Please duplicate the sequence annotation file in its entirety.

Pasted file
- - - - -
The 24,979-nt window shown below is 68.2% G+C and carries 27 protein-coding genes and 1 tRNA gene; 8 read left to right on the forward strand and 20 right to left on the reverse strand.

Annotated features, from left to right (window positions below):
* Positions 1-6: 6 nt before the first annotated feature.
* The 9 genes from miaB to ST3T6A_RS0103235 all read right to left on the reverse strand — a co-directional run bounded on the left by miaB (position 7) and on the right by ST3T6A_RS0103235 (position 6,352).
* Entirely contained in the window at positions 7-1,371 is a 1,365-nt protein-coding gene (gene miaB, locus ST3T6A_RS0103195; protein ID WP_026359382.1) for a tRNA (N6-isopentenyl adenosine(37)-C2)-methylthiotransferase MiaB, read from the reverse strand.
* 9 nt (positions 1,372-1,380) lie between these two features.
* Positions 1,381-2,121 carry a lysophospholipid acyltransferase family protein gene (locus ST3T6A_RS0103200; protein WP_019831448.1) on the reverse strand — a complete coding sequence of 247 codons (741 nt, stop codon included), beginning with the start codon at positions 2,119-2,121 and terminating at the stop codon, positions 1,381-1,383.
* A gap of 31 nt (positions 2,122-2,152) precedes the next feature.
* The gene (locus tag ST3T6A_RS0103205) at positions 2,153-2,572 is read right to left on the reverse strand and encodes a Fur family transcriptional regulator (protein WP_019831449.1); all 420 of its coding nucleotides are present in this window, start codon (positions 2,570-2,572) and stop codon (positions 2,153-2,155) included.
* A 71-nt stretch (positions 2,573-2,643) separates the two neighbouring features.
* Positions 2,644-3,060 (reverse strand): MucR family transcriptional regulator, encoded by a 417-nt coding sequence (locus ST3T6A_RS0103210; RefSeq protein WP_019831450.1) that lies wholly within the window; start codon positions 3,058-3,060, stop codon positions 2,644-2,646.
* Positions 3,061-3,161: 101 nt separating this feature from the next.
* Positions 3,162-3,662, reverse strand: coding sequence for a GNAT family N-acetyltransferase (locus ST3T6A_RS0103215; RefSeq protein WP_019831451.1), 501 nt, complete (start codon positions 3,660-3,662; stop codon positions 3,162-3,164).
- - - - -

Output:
The 24,979-nt window shown below is 68.2% G+C and carries 27 protein-coding genes and 1 tRNA gene; 8 read left to right on the forward strand and 20 right to left on the reverse strand.

Annotated features, from left to right (window positions below):
* Positions 1-6: 6 nt before the first annotated feature.
* The 9 genes from miaB to ST3T6A_RS0103235 all read right to left on the reverse strand — a co-directional run bounded on the left by miaB (position 7) and on the right by ST3T6A_RS0103235 (position 6,352).
* Entirely contained in the window at positions 7-1,371 is a 1,365-nt protein-coding gene (gene miaB, locus ST3T6A_RS0103195; protein ID WP_026359382.1) for a tRNA (N6-isopentenyl adenosine(37)-C2)-methylthiotransferase MiaB, read from the reverse strand.
* 9 nt (positions 1,372-1,380) lie between these two features.
* Positions 1,381-2,121 carry a lysophospholipid acyltransferase family protein gene (locus ST3T6A_RS0103200; protein WP_019831448.1) on the reverse strand — a complete coding sequence of 247 codons (741 nt, stop codon included), beginning with the start codon at positions 2,119-2,121 and terminating at the stop codon, positions 1,381-1,383.
* A gap of 31 nt (positions 2,122-2,152) precedes the next feature.
* The gene (locus tag ST3T6A_RS0103205) at positions 2,153-2,572 is read right to left on the reverse strand and encodes a Fur family transcriptional regulator (protein WP_019831449.1); all 420 of its coding nucleotides are present in this window, start codon (positions 2,570-2,572) and stop codon (positions 2,153-2,155) included.
* A 71-nt stretch (positions 2,573-2,643) separates the two neighbouring features.
* Positions 2,644-3,060 (reverse strand): MucR family transcriptional regulator, encoded by a 417-nt coding sequence (locus ST3T6A_RS0103210; RefSeq protein WP_019831450.1) that lies wholly within the window; start codon positions 3,058-3,060, stop codon positions 2,644-2,646.
* Positions 3,061-3,161: 101 nt separating this feature from the next.
* Positions 3,162-3,662, reverse strand: coding sequence for a GNAT family N-acetyltransferase (locus ST3T6A_RS0103215; RefSeq protein WP_019831451.1), 501 nt, complete (start codon positions 3,660-3,662; stop codon positions 3,162-3,164).